SPECIAL: The 25 Best Tom Hanks Movies

Image: DreamWorks Distribution

Image: DreamWorks Distribution

Chris Luckett

There are few actors as beloved as Tom Hanks. Long before social media quantitatively measured the “real-life” personalities for their fans, Hanks was widely known for his jovial demeanour and Genuine Nice Guy status.

Some movie stars over the last half-century have had a spotty record for quality movies, but the ones that foster long careers become savvy enough to mostly make above-average pictures. In his 36-year career, Hanks has become one of the best at it — in no small part because of what a powerful actor the Bosom Buddy became over the years.

While digesting his latest picture, The Da Vinci Code and Angels & Demons sequel Inferno, consider these 25 pictures that made him the beloved star he is today.

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REVIEW: Inferno

Image: Columbia Pictures

Image: Columbia Pictures

Chris Luckett

One thing the Dan Brown adaptations The Da Vinci Code and Angels & Demons cannot really be described as is fun.

The Ron Howard-directed adventures starring Tom Hanks as Harvard symbologist Robert Langdon have been artfully made, but were largely beaten to the cinematic punch by the underrated National Treasure (and its far-sillier-but-just-as-fun sequel Book of Secrets).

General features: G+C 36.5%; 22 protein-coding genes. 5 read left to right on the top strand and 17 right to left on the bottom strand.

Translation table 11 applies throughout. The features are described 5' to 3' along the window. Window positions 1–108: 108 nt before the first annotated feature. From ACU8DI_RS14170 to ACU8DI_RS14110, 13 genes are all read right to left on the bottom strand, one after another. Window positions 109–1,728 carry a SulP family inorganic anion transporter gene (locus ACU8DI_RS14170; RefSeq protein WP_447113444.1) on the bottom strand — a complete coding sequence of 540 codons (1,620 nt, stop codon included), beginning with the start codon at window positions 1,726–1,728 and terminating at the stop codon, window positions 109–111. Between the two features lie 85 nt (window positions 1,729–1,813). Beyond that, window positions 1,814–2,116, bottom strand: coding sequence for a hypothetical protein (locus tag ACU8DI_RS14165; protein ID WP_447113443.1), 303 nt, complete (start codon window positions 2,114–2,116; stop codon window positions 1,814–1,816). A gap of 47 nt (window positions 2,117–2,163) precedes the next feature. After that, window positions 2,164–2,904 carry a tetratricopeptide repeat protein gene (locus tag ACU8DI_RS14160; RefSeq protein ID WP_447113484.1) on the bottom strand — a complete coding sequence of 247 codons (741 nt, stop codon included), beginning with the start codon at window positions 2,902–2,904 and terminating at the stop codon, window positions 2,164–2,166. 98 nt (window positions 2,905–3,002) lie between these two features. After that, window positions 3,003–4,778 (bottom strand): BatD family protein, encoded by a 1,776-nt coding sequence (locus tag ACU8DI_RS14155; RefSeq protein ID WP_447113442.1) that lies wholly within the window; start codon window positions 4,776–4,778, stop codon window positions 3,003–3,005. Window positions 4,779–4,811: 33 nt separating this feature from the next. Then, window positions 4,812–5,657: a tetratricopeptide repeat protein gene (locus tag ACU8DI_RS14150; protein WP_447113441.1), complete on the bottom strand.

After adapting the second Langdon book first and the first book second, Howard and Hanks now skip to the fourth book for the third movie, but still can’t find the fun, nor really anything new to say.

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GUEST COLUMN: Soundtracking (That Thing You Do!)

Photo: Twentieth Century Fox

Photo: Twentieth Century Fox

Neil Reyes

When Fountains of Wayne broke out in 2003 with “Stacy’s Mom,” few people had heard of them, despite them making music since the latter part of the ‘90s. Even fewer were aware that bassist Adam Schlesinger had been writing and producing music for movies and television, including for The Dana Carvey Show, Josie and the Pussycats, and, most notably, 1996’s That Thing You Do.

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REVIEW: Captain Phillips

Photo: Columbia Pictures

Photo: Columbia Pictures

Chris Luckett

Anyone who grew up in the ‘90s and played Goldeneye 007 for the Nintendo 64 remembers one of the tensest levels in the game taking place aboard a frigate, with James Bond needing to rescue hostages. No such hostage scene existed in the actual movie, but the first act of the incredibly tense Captain Phillips gives audiences the feel of it better than a Bond movie possibly could.

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